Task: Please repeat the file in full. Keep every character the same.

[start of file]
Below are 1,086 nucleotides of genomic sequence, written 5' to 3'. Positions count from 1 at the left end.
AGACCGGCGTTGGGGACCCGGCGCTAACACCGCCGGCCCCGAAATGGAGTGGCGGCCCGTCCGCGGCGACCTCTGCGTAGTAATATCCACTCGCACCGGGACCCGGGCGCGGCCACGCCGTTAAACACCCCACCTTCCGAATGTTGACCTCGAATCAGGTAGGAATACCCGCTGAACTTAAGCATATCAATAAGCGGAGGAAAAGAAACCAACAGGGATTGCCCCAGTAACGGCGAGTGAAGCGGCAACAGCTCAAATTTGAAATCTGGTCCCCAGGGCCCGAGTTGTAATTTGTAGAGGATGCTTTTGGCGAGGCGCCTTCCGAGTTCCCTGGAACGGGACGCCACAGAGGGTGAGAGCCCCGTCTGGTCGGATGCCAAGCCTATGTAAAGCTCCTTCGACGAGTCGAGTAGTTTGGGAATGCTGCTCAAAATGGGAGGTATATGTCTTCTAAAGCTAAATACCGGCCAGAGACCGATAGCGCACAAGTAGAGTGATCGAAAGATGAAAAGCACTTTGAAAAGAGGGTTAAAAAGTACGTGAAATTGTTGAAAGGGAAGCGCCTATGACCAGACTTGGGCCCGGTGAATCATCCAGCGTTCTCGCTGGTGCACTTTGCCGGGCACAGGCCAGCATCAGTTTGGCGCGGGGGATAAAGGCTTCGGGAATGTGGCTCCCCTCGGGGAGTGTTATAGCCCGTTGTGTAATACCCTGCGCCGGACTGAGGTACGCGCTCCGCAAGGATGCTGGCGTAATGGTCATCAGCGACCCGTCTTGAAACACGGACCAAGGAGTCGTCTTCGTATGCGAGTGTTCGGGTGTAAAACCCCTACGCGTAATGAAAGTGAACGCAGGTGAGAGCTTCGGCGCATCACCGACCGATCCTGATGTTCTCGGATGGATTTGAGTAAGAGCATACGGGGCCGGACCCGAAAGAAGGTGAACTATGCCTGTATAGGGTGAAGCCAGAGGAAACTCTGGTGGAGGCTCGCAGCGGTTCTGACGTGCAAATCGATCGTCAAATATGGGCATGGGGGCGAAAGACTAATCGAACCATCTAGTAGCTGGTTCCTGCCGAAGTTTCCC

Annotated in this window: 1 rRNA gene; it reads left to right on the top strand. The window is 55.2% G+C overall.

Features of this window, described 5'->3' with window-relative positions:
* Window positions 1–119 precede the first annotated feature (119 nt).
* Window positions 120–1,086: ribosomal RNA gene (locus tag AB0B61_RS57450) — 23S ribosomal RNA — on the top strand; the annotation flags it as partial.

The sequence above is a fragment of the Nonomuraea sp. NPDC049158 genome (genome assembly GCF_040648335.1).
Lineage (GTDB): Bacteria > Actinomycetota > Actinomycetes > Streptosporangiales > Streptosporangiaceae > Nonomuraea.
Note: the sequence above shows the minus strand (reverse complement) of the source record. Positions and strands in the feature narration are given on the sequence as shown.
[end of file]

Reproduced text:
Below are 1,086 nucleotides of genomic sequence, written 5' to 3'. Positions count from 1 at the left end.
AGACCGGCGTTGGGGACCCGGCGCTAACACCGCCGGCCCCGAAATGGAGTGGCGGCCCGTCCGCGGCGACCTCTGCGTAGTAATATCCACTCGCACCGGGACCCGGGCGCGGCCACGCCGTTAAACACCCCACCTTCCGAATGTTGACCTCGAATCAGGTAGGAATACCCGCTGAACTTAAGCATATCAATAAGCGGAGGAAAAGAAACCAACAGGGATTGCCCCAGTAACGGCGAGTGAAGCGGCAACAGCTCAAATTTGAAATCTGGTCCCCAGGGCCCGAGTTGTAATTTGTAGAGGATGCTTTTGGCGAGGCGCCTTCCGAGTTCCCTGGAACGGGACGCCACAGAGGGTGAGAGCCCCGTCTGGTCGGATGCCAAGCCTATGTAAAGCTCCTTCGACGAGTCGAGTAGTTTGGGAATGCTGCTCAAAATGGGAGGTATATGTCTTCTAAAGCTAAATACCGGCCAGAGACCGATAGCGCACAAGTAGAGTGATCGAAAGATGAAAAGCACTTTGAAAAGAGGGTTAAAAAGTACGTGAAATTGTTGAAAGGGAAGCGCCTATGACCAGACTTGGGCCCGGTGAATCATCCAGCGTTCTCGCTGGTGCACTTTGCCGGGCACAGGCCAGCATCAGTTTGGCGCGGGGGATAAAGGCTTCGGGAATGTGGCTCCCCTCGGGGAGTGTTATAGCCCGTTGTGTAATACCCTGCGCCGGACTGAGGTACGCGCTCCGCAAGGATGCTGGCGTAATGGTCATCAGCGACCCGTCTTGAAACACGGACCAAGGAGTCGTCTTCGTATGCGAGTGTTCGGGTGTAAAACCCCTACGCGTAATGAAAGTGAACGCAGGTGAGAGCTTCGGCGCATCACCGACCGATCCTGATGTTCTCGGATGGATTTGAGTAAGAGCATACGGGGCCGGACCCGAAAGAAGGTGAACTATGCCTGTATAGGGTGAAGCCAGAGGAAACTCTGGTGGAGGCTCGCAGCGGTTCTGACGTGCAAATCGATCGTCAAATATGGGCATGGGGGCGAAAGACTAATCGAACCATCTAGTAGCTGGTTCCTGCCGAAGTTTCCC

Annotated in this window: 1 rRNA gene; it reads left to right on the top strand. The window is 55.2% G+C overall.

Features of this window, described 5'->3' with window-relative positions:
* Window positions 1–119 precede the first annotated feature (119 nt).
* Window positions 120–1,086: ribosomal RNA gene (locus tag AB0B61_RS57450) — 23S ribosomal RNA — on the top strand; the annotation flags it as partial.

The sequence above is a fragment of the Nonomuraea sp. NPDC049158 genome (genome assembly GCF_040648335.1).
Lineage (GTDB): Bacteria > Actinomycetota > Actinomycetes > Streptosporangiales > Streptosporangiaceae > Nonomuraea.
Note: the sequence above shows the minus strand (reverse complement) of the source record. Positions and strands in the feature narration are given on the sequence as shown.